Thank you so much for writing this, especially today. We really need to stop thinking of ourselves as numbers on a scale or figures or shapes. From the opposite end of the spectre, I’ve been seriously skinny my whole life and have had quite a bit of trouble accepting it (as well as the many, many not-nice comments I’ve gotten over the years). It’s not easy when you’re not the “perfect” weight, whatever that may be. So yes to feeling good in our own skin (whatever size it may be), and yes to raising little women who won’t feel bad about themselves just because that’s the norm.

    And about that future stats post? Yes, please!

  18. Gemma C-S
    Posted March 8, 2017 at 6:25 pm | Permalink

    Beautifully written KL. it’s funny, isn’t it, how we as women can be so quick to hate or blame our bodies for letting us down, and not society for letting us down in that our physical appearance is so often the first thing we judge ourselves on? also this *isn’t* the point, but I’ve thought you seriously beautiful looking ever since I met you in person which was in fact while we were all dressed in pink smashing out a 5k in Richmond park. Gorgeous smile, flawless skin, corn silk hair, sparkling eyes, and strong, capable body which beat me by a considerable margin, when it was a race actually. BMI doesn’t encompass that data. Much like my personal figure type – having both a thigh gap and a muffin top.

  19. CMac
    Posted March 8, 2017 at 6:46 pm | Permalink

    You know those women you know / sort-of-maybe-know / see on social media that you have a kind of fangirl thing for just because, on some level, their particular breed of awesome really speaks to you?

    Well, secret confession KL; from the 1st post I read of yours that changed my life and I still carry around in my bag as a dog-eared over folded scrap of a comfort blanket (anxiety superheroes: seriously. Changed. My. Life) to gems like this. You are one of those bloody brilliant women to me.

    • Katielase
      Posted March 8, 2017 at 10:38 pm | Permalink

      Well I am genuinely in tears now, in the best possible way. It is a ridiculous crime that we haven’t met up yet. I’m going to sort this out, we need to hang out in a pub, anxiety superheroes and all

      KL xx

    • Raluca
      Posted March 9, 2017 at 7:16 am | Permalink

      I second that. I’ve read KL’s posts so many times it’s actually ridiculous. The anxiety ones have given me so much comfort and faith that somehow it can be better. Also ridiculous, I never found the courage to comment until yesterday :)

      • Katielase
        Posted March 9, 2017 at 8:01 am | Permalink

        I am crying again, guys. Honestly, you are ruining me. Properly overwhelmed in the loveliest way possible. In fact I am screenshotting these comments for bad days. Thank you for being so lovely.

        Hooray for commenting Raluca! Hope it’s the start of many many more xxx

  20. Caro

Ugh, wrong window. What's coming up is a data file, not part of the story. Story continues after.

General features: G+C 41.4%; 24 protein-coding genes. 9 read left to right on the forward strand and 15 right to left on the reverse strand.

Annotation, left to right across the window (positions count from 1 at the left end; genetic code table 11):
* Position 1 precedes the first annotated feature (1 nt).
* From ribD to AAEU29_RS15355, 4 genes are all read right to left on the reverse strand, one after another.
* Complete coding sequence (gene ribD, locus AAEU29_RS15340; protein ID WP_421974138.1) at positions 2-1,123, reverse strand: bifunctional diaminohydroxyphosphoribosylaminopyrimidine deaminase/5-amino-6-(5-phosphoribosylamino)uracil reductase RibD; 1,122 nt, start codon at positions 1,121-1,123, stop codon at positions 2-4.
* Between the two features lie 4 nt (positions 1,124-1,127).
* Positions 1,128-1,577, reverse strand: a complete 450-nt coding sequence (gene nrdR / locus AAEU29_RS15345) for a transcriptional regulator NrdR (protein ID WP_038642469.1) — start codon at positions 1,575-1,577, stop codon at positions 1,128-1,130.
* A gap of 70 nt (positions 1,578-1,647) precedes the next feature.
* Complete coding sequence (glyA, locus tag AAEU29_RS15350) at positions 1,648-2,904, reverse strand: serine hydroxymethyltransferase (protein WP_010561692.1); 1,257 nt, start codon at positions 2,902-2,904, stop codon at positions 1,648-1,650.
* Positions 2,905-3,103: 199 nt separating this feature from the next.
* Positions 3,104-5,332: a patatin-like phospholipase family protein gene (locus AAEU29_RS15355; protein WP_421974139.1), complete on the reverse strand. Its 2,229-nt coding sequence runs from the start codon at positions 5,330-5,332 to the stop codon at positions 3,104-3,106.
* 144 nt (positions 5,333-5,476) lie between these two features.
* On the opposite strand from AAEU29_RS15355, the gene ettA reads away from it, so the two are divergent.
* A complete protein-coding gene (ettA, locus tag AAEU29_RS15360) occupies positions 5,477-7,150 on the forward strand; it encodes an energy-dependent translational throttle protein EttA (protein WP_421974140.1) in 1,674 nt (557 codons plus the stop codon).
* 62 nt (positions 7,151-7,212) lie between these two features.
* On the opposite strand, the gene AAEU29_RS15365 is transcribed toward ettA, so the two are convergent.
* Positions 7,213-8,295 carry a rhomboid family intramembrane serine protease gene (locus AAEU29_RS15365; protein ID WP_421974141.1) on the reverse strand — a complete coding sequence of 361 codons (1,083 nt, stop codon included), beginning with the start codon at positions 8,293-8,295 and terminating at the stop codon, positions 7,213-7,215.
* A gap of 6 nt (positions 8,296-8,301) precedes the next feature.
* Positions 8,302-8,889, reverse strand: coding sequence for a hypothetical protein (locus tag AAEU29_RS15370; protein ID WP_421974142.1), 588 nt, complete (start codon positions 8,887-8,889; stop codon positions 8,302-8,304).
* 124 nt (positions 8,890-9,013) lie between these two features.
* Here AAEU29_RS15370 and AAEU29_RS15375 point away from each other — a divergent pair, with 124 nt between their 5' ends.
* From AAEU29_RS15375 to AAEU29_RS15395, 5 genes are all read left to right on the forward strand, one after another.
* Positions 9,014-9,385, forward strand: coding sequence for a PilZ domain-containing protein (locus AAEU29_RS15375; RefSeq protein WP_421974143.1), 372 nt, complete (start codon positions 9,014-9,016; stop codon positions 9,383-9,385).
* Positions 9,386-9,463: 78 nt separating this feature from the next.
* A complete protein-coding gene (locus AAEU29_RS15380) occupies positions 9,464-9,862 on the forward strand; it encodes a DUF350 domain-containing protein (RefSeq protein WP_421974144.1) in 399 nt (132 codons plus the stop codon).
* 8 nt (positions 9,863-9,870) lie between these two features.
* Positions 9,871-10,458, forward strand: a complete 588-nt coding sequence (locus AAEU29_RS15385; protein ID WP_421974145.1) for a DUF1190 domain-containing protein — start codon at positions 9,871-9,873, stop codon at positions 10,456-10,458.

Posted March 9, 2017 at 11:41 am | Permalink

    Oh KL. Just yes just yes yes yes.
    I’m one of those up and down dieters. I lose a stone or two then put it back on then lose it again and I hate myself for it every single time. I’m happy with how I look really and so why do I feel the need to conform to how I think I should look?

    Like you my body has desperately failed me in the past and to be totally honest is not doing as it’s told right now either for a couple of reasons and so I feel helpless in that regard. But I wouldn’t ever want my child to think that I wasn’t happy in my skin for something as minor as my trousers being a bit snug.

    I’m in danger of getting rambly so will just end with a well done. You a strong and healthy and the perfect role model for your kiddies xxx

  21. Linsey
    Posted March 9, 2017 at 1:38 pm | Permalink

    KL, I love this. You have such a healthy attitude to these things, and also the ability to recognise when you could actively improve it and that’s so inspiring!
    I’m guilty of seeing exercise as a weight loss tool but I enjoy the acheivement of it when I commit, never competitive with anyone except with myself. You have convinced me that I need to get off my bum and do it for me xxx

  22. Posted March 10, 2017 at 10:35 am | Permalink

    I loved this piece. I have all kinds of health issues at the moment. I may be infertile. My thyroid is not working, my skin is covered in psoriasis and I am having a massive autoimmune flare up so I get the whole my body letting me down thing.

    Also as a result of the above my weight is weird. So weird. On Wednesday my uncle told me I had lost weight and I had to counter the bit of me that felt glad with the knowledge that I had not been able to eat properly for three days at that point. It is such a messed up way of relating to yourself.

    Weirdly though despite being 2 stone heavier than my wedding day, more reliant on medication to function that before and with my endocrine system doing some kind of massive freak out, I am probably the most happy with my body I have ever been. No idea how I am managing it, and some days are easier than others, but there it is.

    Thanks for this though. I am glad other people are finding ways through this silly little minefield.

  23. Lara
    Posted March 12, 2017 at 10:43 am | Permalink

    KL, you are my inspiration always. I have so much that I want to say about this that it’s a post itself, I should probably just go and write it already! For now, I want you to know that you really do inspire and give me hope. Everything you write shifts something in me for the better. THANK YOU for being you xxx

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Hello! We're Clare, Aisling and Anna and welcome to a corner of the world where smart, flawed, real women talk about the bigger picture; about their experiences, stories and opinions on all aspects of being a woman today, from marriage to feminism to pretty, too.